Christmas essentially gives fallen humanity hope that all is not lost after all. It give us hope that hearts which are hardened by selfishness, nepotism, greed, tribalism, religious bigotry, terrorism, sectionalism etc may be opened in generosity and concern for the needy. Christmas gives us hope that those who have more than enough will not forget those who do not have enough. It gives us hope that those who are making life difficult for others to live and work in a peaceful atmosphere will have a change of heart and give peace a chance. It gives us hope that internally displaced persons (IDPs) may find welcome in their places of refuge and be made welcome. It gives us hope that the homeless may have a fresh start in the New Year ahead. Above all, it gives us hope that our land may be secured by those charged with the constitutional responsibility to do so.
The good news for us is that even though our personal lives, our families, our communities, our state and our nation may be in bad shape, there is hope because God’s power in Jesus has entered our world. This is what we celebrate at Christmas and this is what gives us joy beyond imagining and hope beyond dreaming.
Joy is the characteristic feature of the Christian faith. In dark moments such as the one our country is passing through, the inner joy of knowing that the Lord is with us makes all the difference.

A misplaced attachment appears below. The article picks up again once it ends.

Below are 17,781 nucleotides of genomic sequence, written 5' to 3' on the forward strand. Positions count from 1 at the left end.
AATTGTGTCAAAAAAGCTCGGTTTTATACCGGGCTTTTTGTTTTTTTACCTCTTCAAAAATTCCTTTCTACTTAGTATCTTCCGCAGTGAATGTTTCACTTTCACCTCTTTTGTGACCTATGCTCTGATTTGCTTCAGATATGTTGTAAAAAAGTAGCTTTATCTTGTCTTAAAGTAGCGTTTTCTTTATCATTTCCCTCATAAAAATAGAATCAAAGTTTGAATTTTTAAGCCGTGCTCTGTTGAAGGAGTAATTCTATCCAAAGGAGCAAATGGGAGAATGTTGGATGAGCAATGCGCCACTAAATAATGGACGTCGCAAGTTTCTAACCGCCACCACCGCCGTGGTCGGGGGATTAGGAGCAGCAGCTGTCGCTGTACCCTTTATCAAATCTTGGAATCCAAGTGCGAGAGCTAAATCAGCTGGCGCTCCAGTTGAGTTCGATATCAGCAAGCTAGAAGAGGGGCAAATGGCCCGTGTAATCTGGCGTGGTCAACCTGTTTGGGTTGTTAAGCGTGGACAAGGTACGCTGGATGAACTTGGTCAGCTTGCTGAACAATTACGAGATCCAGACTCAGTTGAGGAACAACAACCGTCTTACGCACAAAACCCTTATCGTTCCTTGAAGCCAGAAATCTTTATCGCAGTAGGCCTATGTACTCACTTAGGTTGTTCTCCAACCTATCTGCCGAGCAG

Our Christmas joy is hinged on the fact that our redemption which has taken place has continuing power in our life as Christ calls us to begin life again, to awaken to his grace, to open our eyes and ears to his presence. What has been in our life does not have to be in the future. A new life, a new way of living is available to us in Jesus Christ. And this is the source of our joy. We should therefore allow nothing to steal this joy from us. As St. Paul assures us that nothing can cut us from the love of Christ. Not hardships, distress, persecution, lack of food and clothing, or threats of violence or insecurity. Not even death. He assured us that in all these we come out triumphantly victorious through him who loved us (cf. Rom. 8: 21-39).
Dear brothers and sisters, we know also that we celebrate this Christmas during the covid-19 pandemic with its attendant consequences. If anything, the pandemic has made an already bad situation worst. The lockdown affected virtually all facets of human activities, including the pastoral and spiritual. We all know that places of worship were closed for almost three months. This extraordinary situation necessitated extraordinary measures. Creative pastoral measures were introduced by pastoral agents in our Archdiocese to care for the flock. For instance, Masses were streamed on line and many Pastors created different ways of nourishing the faithful with the word of God, especially, through the social media. I thank all the pastoral agents of our Archdiocese for rising to the occasion in providing the needed pastoral care to the faithful during the lockdown.